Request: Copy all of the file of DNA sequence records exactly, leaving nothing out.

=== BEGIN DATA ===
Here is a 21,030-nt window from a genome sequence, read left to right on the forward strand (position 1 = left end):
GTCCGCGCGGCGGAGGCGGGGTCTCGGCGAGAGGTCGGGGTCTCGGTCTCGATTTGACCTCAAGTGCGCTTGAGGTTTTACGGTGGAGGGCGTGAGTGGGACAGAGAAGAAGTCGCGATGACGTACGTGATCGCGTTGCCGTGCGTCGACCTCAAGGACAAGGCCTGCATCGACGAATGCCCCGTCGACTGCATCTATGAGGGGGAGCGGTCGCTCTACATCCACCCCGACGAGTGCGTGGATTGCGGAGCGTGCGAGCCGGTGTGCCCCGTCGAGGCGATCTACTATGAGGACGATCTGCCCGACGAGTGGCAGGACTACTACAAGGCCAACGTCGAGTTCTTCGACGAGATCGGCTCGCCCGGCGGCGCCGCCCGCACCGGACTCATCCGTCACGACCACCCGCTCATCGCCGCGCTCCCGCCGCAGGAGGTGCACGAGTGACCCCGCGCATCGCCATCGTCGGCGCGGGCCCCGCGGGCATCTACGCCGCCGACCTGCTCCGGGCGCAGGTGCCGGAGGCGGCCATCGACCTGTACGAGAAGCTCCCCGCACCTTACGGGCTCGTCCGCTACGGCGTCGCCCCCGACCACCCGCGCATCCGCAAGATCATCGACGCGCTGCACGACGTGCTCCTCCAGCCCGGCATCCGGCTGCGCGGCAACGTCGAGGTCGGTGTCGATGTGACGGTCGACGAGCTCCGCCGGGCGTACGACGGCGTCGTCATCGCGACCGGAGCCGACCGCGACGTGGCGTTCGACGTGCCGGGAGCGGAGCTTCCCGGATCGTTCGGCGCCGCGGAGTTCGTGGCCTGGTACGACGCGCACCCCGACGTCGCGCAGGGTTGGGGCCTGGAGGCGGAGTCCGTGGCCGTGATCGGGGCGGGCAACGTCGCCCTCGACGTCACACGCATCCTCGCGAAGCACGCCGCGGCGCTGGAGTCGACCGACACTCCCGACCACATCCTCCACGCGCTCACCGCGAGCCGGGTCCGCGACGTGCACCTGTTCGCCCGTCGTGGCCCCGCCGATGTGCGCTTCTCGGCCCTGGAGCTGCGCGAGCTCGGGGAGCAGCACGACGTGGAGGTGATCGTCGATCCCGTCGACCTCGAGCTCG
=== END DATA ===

Here is a 21,030-nt window from a genome sequence, read left to right on the forward strand (position 1 = left end):
GTCCGCGCGGCGGAGGCGGGGTCTCGGCGAGAGGTCGGGGTCTCGGTCTCGATTTGACCTCAAGTGCGCTTGAGGTTTTACGGTGGAGGGCGTGAGTGGGACAGAGAAGAAGTCGCGATGACGTACGTGATCGCGTTGCCGTGCGTCGACCTCAAGGACAAGGCCTGCATCGACGAATGCCCCGTCGACTGCATCTATGAGGGGGAGCGGTCGCTCTACATCCACCCCGACGAGTGCGTGGATTGCGGAGCGTGCGAGCCGGTGTGCCCCGTCGAGGCGATCTACTATGAGGACGATCTGCCCGACGAGTGGCAGGACTACTACAAGGCCAACGTCGAGTTCTTCGACGAGATCGGCTCGCCCGGCGGCGCCGCCCGCACCGGACTCATCCGTCACGACCACCCGCTCATCGCCGCGCTCCCGCCGCAGGAGGTGCACGAGTGACCCCGCGCATCGCCATCGTCGGCGCGGGCCCCGCGGGCATCTACGCCGCCGACCTGCTCCGGGCGCAGGTGCCGGAGGCGGCCATCGACCTGTACGAGAAGCTCCCCGCACCTTACGGGCTCGTCCGCTACGGCGTCGCCCCCGACCACCCGCGCATCCGCAAGATCATCGACGCGCTGCACGACGTGCTCCTCCAGCCCGGCATCCGGCTGCGCGGCAACGTCGAGGTCGGTGTCGATGTGACGGTCGACGAGCTCCGCCGGGCGTACGACGGCGTCGTCATCGCGACCGGAGCCGACCGCGACGTGGCGTTCGACGTGCCGGGAGCGGAGCTTCCCGGATCGTTCGGCGCCGCGGAGTTCGTGGCCTGGTACGACGCGCACCCCGACGTCGCGCAGGGTTGGGGCCTGGAGGCGGAGTCCGTGGCCGTGATCGGGGCGGGCAACGTCGCCCTCGACGTCACACGCATCCTCGCGAAGCACGCCGCGGCGCTGGAGTCGACCGACACTCCCGACCACATCCTCCACGCGCTCACCGCGAGCCGGGTCCGCGACGTGCACCTGTTCGCCCGTCGTGGCCCCGCCGATGTGCGCTTCTCGGCCCTGGAGCTGCGCGAGCTCGGGGAGCAGCACGACGTGGAGGTGATCGTCGATCCCGTCGACCTCGAGCTCG